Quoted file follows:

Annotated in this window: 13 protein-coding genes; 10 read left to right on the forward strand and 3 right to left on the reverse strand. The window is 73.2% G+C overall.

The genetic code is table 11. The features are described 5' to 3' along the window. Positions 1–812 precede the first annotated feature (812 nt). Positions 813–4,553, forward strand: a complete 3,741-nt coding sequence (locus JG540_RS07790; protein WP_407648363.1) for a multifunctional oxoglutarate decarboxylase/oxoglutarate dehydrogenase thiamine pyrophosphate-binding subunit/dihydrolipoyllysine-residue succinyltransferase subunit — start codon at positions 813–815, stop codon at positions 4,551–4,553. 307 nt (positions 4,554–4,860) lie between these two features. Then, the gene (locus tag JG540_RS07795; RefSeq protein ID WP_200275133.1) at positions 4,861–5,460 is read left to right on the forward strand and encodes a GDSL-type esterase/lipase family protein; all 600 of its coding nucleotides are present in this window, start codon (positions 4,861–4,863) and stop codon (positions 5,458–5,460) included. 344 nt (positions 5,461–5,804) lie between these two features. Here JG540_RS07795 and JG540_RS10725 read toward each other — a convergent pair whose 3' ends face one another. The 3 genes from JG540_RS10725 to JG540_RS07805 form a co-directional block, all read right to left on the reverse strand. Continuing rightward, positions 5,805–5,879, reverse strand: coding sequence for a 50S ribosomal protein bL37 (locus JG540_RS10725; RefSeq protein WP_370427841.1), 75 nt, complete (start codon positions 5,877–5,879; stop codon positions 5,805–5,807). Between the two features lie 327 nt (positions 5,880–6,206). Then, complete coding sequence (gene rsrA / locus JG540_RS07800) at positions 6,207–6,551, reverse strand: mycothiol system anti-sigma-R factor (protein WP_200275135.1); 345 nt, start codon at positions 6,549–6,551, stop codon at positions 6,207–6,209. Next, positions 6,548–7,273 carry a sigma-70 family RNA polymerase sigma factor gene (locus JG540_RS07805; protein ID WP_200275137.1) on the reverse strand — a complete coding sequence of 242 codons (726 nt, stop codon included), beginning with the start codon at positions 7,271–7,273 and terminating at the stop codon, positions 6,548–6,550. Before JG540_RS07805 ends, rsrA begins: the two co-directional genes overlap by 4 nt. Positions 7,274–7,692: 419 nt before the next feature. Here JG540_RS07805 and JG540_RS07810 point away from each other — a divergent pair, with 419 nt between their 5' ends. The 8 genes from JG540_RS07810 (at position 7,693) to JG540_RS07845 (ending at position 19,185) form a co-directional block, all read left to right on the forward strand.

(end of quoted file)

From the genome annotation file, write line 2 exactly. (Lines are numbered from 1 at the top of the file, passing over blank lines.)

The genetic code is table 11. The features are described 5' to 3' along the window. Positions 1–812 precede the first annotated feature (812 nt). Positions 813–4,553, forward strand: a complete 3,741-nt coding sequence (locus JG540_RS07790; protein WP_407648363.1) for a multifunctional oxoglutarate decarboxylase/oxoglutarate dehydrogenase thiamine pyrophosphate-binding subunit/dihydrolipoyllysine-residue succinyltransferase subunit — start codon at positions 813–815, stop codon at positions 4,551–4,553. 307 nt (positions 4,554–4,860) lie between these two features. Then, the gene (locus tag JG540_RS07795; RefSeq protein ID WP_200275133.1) at positions 4,861–5,460 is read left to right on the forward strand and encodes a GDSL-type esterase/lipase family protein; all 600 of its coding nucleotides are present in this window, start codon (positions 4,861–4,863) and stop codon (positions 5,458–5,460) included. 344 nt (positions 5,461–5,804) lie between these two features. Here JG540_RS07795 and JG540_RS10725 read toward each other — a convergent pair whose 3' ends face one another. The 3 genes from JG540_RS10725 to JG540_RS07805 form a co-directional block, all read right to left on the reverse strand. Continuing rightward, positions 5,805–5,879, reverse strand: coding sequence for a 50S ribosomal protein bL37 (locus JG540_RS10725; RefSeq protein WP_370427841.1), 75 nt, complete (start codon positions 5,877–5,879; stop codon positions 5,805–5,807). Between the two features lie 327 nt (positions 5,880–6,206). Then, complete coding sequence (gene rsrA / locus JG540_RS07800) at positions 6,207–6,551, reverse strand: mycothiol system anti-sigma-R factor (protein WP_200275135.1); 345 nt, start codon at positions 6,549–6,551, stop codon at positions 6,207–6,209. Next, positions 6,548–7,273 carry a sigma-70 family RNA polymerase sigma factor gene (locus JG540_RS07805; protein ID WP_200275137.1) on the reverse strand — a complete coding sequence of 242 codons (726 nt, stop codon included), beginning with the start codon at positions 7,271–7,273 and terminating at the stop codon, positions 6,548–6,550. Before JG540_RS07805 ends, rsrA begins: the two co-directional genes overlap by 4 nt. Positions 7,274–7,692: 419 nt before the next feature. Here JG540_RS07805 and JG540_RS07810 point away from each other — a divergent pair, with 419 nt between their 5' ends. The 8 genes from JG540_RS07810 (at position 7,693) to JG540_RS07845 (ending at position 19,185) form a co-directional block, all read left to right on the forward strand.